Jonathan Braddick presented the conceptual plan on Tuesday.
PITTSFIELD, Mass. — One day the doors of the former Tyler Street Fire Station will be opened, the old emergency vehicles in the backdrop, with a live band and a craft brewery serving up drinks.
Across the street, Jacob's Pillow will be giving dance lessons.
That day sounds far away — about seven weeks, on Aug. 26.
The firehouse is too decrepit for the building inspectors to let people all the way in and attempts by the city to dispose of the property had found no interest. But, it is possible that the historic building could be brought to life for one day.
Team Better Block has identified the section of Tyler Street between Smith and Cortland streets as the place to show off what Tyler Street could eventually become. MassDevelopment brought in Better Block to run the community building exercise.
Last month, the organizers outlined what it does: it picks a blighted section of property, engages community volunteers, and brings all of the visions of the future to life for one day. The special event build momentum and excitement among community members who are looking to revitalize an area.
On Tuesday, Project Manager Jonathan Braddick outlined what they'll do with Tyler Street.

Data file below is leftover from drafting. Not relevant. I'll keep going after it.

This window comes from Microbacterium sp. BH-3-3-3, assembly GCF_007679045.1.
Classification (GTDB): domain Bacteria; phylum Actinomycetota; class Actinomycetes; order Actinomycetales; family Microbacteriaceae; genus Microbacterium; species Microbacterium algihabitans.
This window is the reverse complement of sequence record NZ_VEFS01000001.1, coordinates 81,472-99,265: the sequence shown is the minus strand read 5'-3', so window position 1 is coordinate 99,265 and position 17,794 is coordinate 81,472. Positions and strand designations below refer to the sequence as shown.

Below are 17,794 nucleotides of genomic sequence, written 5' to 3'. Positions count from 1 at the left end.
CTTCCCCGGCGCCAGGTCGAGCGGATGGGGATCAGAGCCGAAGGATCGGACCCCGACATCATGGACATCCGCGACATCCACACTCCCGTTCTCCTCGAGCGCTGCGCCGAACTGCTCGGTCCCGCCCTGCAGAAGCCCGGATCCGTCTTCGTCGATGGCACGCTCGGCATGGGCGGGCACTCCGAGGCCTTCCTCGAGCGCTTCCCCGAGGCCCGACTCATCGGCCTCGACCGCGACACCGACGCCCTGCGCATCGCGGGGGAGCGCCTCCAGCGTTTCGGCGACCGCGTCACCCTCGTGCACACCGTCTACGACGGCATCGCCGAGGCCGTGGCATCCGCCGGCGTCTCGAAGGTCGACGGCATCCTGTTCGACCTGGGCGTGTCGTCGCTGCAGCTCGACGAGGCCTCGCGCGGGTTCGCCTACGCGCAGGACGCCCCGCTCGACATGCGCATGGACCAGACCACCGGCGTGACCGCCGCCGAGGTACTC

"This is what we've come up with and our best practices. We have been doing these type of projects for over seven years now," Braddick said to open the meeting at the Berkshire Dream Center.
The group held a tour of multiple blocks along Tyler Street and chose this one block as the one with the most potential. There are four or five vacant buildings in that section, but also the social spot of the Dairy Cone and a planned mural already feeding some life to it. And, the property owners, for the most part, have been willing to assist.
The Fire Station is going to be a beer garden featuring White Lion Brewery. It is adjacent to the ice cream shop and will be coupled with local music for entertainment. The building inspectors have only given permission to enter in the first 25 feet of the station itself, but Braddick is hoping to get it opened so people could at least look inside instead of seeing the closed-up exterior to which the community has grown accustomed.
"It is going to be family, fun, friendly," Braddick said.
Across the street there are a number of vacancies. The buildings with JJ Lock, the former Fin and Feather, and Tyler Welding all have spaces available. And, most notably, there is the former Hess Gas Station. The Better Block group polled the residents at its earlier meeting and identified the needs for such things as a coffee shop, outdoor seating, and a bakery.
With those vacant storefronts, volunteers are going to spend three days cleaning them out, adding lighting, and moving in a pop-up business. The team is looking for possible businesses now. On the south side of the street, volunteers will create a parklet out of plywood and 2x4s.
The group wants more than a bike lane, it is looking to create a cycle track. Braddick has created a loop, which will include a barrier between traffic and two lanes for bicycles. That track is still in development, awaiting final approvals for access to land.